The Needles are a huge tourist draw to the Isle of White and many places all around the Island will advertise The Needles. They are significantly important conversation areas. Boat trips are common from Alum Bay nearby, which will take visitors next to the chalk stacks providing history talks and tours of the area. One of the main areas on the site is a decommissioned artillery battery, which is owned by the National Trust and open to the public. One of the most popular attractions is the chairlift that takes members of the public down onto Alum Beach and Bay for a truly beautiful view of The Needles and Lighthouse.

How to get there?

As I mentioned getting to the Isle of White is generally easy, you can use multiple forms of transport from passenger ferries to car ferries to cross the channel. However, please note that bad weather can halt ferry crossings so will be worth checking times before setting off. Once you get onto the island itself, you will leave the ferry terminal onto the A3054 then you just need to follow B3322, which will take you directly to The Needles Visitor Centre.

There are plenty of places to stay around the local area, from camp sites to Bed and Breakfasts. All to suit any budget. Take a look NOW and book your stay next to the one of the seven wonders of the United Kingdom. CLICK HERE.

Giants Causeway, Northern Ireland

From one of the most famous landmarks on the south coast of England to one of the most famous in Northern Ireland.

Giants Causeway is an area made up of 40,000 interlocking stone columns. A volcanic eruption caused the rock formation. It is located in County Antrim on the north coast and is one of the top tourist attractions in Northern Ireland. It was declared a UNESCO World Heritage Site in 1986, one of only two on this list. Most of the stone columns are hexagonal in shape but not all and the tallest stands at 39ft (12m), they form a series of stepping stones leading from the foot of the cliff all the way to the sea.

The area is rich in legend, which is how it got its name. According to the legend, two giants who wanted to meet to fight built the causeway. The Irish Giant (Fionn) and the Scottish Giant (Benandonner). The story has two different endings depending on who you talk to the Irish or Scottish but that is how the area got its name.

How to get there?

Giants Causeway is just outside the small town of Bushmills in County Antrim. The A26 or A44 will get you close and it is signposted from there. The visitor centre does have a car park and postcode but there is also a park and ride from Bushmills. From mainland England, a ferry crossing from Cairnryan in Scotland (this is the closest) would get you into Northern Ireland.  

Loch Coruisk and The Cuillins, Scotland

Now, I do not want to confuse you here but technically these are two separate places. They are next to each other. Both places are located on the Isle of Skye in Scotland. Scotland is known for its amazing beauty and the Scottish Highlands are the one of the most beautiful places in Europe.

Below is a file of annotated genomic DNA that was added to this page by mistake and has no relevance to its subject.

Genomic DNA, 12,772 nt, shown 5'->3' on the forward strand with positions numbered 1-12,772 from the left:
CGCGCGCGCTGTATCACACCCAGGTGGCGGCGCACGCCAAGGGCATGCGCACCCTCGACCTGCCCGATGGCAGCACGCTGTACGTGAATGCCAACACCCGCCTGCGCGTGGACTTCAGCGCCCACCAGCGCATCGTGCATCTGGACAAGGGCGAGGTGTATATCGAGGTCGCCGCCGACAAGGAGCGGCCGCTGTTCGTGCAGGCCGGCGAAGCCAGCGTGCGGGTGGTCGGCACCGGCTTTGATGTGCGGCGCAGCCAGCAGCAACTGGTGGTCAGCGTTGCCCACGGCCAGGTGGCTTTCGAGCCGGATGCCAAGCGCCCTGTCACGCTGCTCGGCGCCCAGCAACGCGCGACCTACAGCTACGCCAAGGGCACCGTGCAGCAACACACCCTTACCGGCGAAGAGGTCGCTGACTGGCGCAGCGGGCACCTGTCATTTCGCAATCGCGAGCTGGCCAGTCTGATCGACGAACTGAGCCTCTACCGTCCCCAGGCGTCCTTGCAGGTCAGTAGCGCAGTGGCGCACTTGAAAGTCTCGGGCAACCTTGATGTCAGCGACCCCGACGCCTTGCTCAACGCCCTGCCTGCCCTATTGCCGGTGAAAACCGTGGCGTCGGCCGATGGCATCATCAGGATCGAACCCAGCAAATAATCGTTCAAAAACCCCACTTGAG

Loch Coruisk is an in-land fresh water loch. (loch is a Scottish Gaelic word for Lake). The loch lies at the bottom of The Cuillins which is why both of these places are one of the seven natural wonders of the United Kingdom. 

Loch Coruisk at the foot of The Cuillins

How to get there?

Loch Coruisk can only be accessed on foot or boat. By foot, the hiking trail from the nearest town is 8 miles and crosses some difficult climbing/hiking routes. The Cuillins is a range of rocky mountains in the Scottish Highlands on the Isle of Skye. The highest point of the Cuillin is Sgurr Alasdair standing at 992m (3,255ft).

Due to the high peaks, outstanding clear waters of the Loch and the many climbing/hiking trails that this area is known for that it makes the list of the seven natural wonders of the United Kingdom. 

Jurassic Coast, Dorset, England

Maybe one of the most famous coastlines in the United Kingdom. Maybe the most famous of the natural wonders of the UK. The Jurassic Coast is an area of coastline along the south coast of the United Kingdom. The coastline is a distance of 96 miles long and is a world UNESCO Heritage site.

Durdle Door

Its gets its name as the coastline spans 185 million years of geological history. All along this coastline, coastal erosion exposes an almost continuous sequence of rock formations covering Triassic, Jurassic and Cretaceous periods. The coastline offers extensive arches, pinnacles, coves and rock stacks making it an area of outstanding natural beauty and a site of scientific importance.

The can get busy in the summer months with tourists coming to the beaches and coves. Maybe the most famous would be Lulworth Cove, Old Harry’s Rocks and Durdle Door (the famous arch). The Jurassic coast makes up the South West Coastal Path meaning you can if you are up to it walk/hike the entire 96 miles of coastline.

How to get there?

The area is too large to give detailed directions. There are some beautiful towns running along the 96-mile coast, which are all worth taking a visit too. Some that I must mention, Swanage, Studland Bay, Axmouth, Sidmouth, Portland and Lyme Regis all offer great destinations to enjoy this amazing coast.

There you have it, the seven wonders of the United Kingdom. All offer some amazing activities, some outstanding natural beauty, some great days out or weekends away. Maybe most importantly a chance to really appreciate how incredible beautiful the United Kingdom is.

Until Next Time….